Despite the clinical relevance of cuff pressure in ventilated patients,it is not routinely measured by health care workers. Lack of knowledge could be a contributing factor. The aim of this study is to assess the knowledge of cuff pressure among health care workers at our institution.
A written survey was conducted among medical residents, critical care nurses and respiratory therapists in a tertiary care hospital. Respondents were deemed to have adequate knowledge if they answered the cuff pressure question correctly which is 18–25 cm H2O normally. The respondents who failed the initial test were educated and then reevaluated. Fisher's Exact Test was used to determine significant differences between groups.
Twenty-five critical care nurses, 25 respiratory therapists and 50 medical residents completed the survey. A significantly greater percentage of respiratory therapists answered the survey correctly compared to critical care nurses (84% versus 20%; p < 0.001) and medical residents (84% versus 28%; p < 0.001). We observed no statistically significant difference between the proportion of medical residents who answered the questions correctly compared to critical care nurses (28% versus 20%; p = 0.63). Adherence improved in our hospital after the study.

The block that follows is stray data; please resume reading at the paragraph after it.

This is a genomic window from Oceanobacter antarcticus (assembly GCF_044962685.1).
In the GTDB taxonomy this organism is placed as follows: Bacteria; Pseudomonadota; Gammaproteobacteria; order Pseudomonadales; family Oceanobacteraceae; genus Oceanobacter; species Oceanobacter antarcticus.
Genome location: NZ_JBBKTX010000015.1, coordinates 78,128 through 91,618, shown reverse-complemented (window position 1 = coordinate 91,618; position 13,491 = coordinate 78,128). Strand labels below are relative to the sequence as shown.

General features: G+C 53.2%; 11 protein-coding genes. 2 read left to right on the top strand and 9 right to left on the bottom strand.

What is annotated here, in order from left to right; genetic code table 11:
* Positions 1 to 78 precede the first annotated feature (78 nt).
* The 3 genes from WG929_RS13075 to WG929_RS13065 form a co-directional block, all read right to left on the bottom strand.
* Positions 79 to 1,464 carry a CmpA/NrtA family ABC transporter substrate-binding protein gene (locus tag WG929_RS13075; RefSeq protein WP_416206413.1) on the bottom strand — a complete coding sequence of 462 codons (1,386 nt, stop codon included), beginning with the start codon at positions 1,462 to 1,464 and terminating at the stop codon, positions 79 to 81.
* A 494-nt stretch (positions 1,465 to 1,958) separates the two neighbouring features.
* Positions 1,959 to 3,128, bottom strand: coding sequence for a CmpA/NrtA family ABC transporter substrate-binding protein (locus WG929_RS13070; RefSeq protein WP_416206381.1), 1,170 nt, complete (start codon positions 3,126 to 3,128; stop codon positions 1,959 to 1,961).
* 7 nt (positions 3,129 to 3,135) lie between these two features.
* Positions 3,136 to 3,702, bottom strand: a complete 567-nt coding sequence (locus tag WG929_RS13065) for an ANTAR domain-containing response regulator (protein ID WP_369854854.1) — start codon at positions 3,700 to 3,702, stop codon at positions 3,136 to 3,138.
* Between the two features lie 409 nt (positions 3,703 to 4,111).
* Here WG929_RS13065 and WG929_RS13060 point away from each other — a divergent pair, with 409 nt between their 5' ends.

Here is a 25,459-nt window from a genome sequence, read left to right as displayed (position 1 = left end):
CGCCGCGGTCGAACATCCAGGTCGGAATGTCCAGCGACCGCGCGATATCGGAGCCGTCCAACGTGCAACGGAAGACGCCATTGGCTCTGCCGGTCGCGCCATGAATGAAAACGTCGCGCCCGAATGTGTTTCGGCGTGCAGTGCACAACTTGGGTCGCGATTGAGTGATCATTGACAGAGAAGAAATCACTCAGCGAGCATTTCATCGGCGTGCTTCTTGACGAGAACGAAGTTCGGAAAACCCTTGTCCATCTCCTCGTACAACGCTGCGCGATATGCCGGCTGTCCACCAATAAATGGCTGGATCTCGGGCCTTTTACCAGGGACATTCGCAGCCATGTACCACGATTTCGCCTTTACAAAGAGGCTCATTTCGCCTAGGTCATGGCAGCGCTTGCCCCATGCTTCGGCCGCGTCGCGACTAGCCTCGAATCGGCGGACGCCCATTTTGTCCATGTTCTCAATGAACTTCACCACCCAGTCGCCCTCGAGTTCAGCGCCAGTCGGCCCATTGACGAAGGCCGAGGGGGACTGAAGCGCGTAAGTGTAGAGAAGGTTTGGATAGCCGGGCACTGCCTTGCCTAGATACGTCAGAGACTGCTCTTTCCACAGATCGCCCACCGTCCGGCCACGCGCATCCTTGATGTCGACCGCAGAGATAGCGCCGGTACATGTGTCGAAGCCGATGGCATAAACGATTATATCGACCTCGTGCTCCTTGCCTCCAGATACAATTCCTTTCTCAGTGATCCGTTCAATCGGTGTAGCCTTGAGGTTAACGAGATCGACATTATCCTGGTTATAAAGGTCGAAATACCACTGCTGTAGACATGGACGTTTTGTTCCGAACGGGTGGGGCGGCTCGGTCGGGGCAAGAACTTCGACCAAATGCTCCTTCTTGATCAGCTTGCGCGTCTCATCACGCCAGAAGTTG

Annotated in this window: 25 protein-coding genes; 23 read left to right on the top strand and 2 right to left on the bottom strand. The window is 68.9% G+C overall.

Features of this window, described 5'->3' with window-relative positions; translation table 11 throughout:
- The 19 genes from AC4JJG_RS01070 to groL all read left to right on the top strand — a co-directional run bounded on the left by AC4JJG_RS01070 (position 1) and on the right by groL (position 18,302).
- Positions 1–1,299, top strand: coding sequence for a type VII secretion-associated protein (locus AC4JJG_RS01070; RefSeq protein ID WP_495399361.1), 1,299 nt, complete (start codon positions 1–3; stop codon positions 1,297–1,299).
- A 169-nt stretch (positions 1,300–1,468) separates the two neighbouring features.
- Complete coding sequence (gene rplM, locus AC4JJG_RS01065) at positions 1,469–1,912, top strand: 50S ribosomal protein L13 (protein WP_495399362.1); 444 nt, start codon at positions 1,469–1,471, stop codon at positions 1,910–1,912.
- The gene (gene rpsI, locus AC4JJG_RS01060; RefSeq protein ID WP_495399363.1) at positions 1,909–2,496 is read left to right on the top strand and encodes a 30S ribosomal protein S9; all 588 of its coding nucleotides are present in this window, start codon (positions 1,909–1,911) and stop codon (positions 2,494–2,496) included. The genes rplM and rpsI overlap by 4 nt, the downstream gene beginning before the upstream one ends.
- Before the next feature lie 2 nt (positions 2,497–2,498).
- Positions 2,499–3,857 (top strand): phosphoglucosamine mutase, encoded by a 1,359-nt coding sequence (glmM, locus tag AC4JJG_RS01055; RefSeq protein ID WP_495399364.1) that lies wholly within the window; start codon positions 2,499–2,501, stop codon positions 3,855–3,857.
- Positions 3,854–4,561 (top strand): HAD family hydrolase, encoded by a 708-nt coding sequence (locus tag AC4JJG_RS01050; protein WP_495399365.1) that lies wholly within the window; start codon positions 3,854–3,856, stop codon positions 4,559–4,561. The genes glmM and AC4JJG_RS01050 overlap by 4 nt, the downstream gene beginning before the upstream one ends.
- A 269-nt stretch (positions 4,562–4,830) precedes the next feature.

Cuff Pressure measurement should be included in the daily care plan. Our study supports the need to educate health care workers taking care of ventilator patients and thus prevent complications.
Cuff pressure monitoring helps to prevent complications such as mucosal ulcerations, tracheomalacia, tracheobronchial fistula and ischemic tracheal injury leading to tracheal stenosis.
Lalit Kanaparthi, No Financial Disclosure Information; No Product/Research Disclosure Information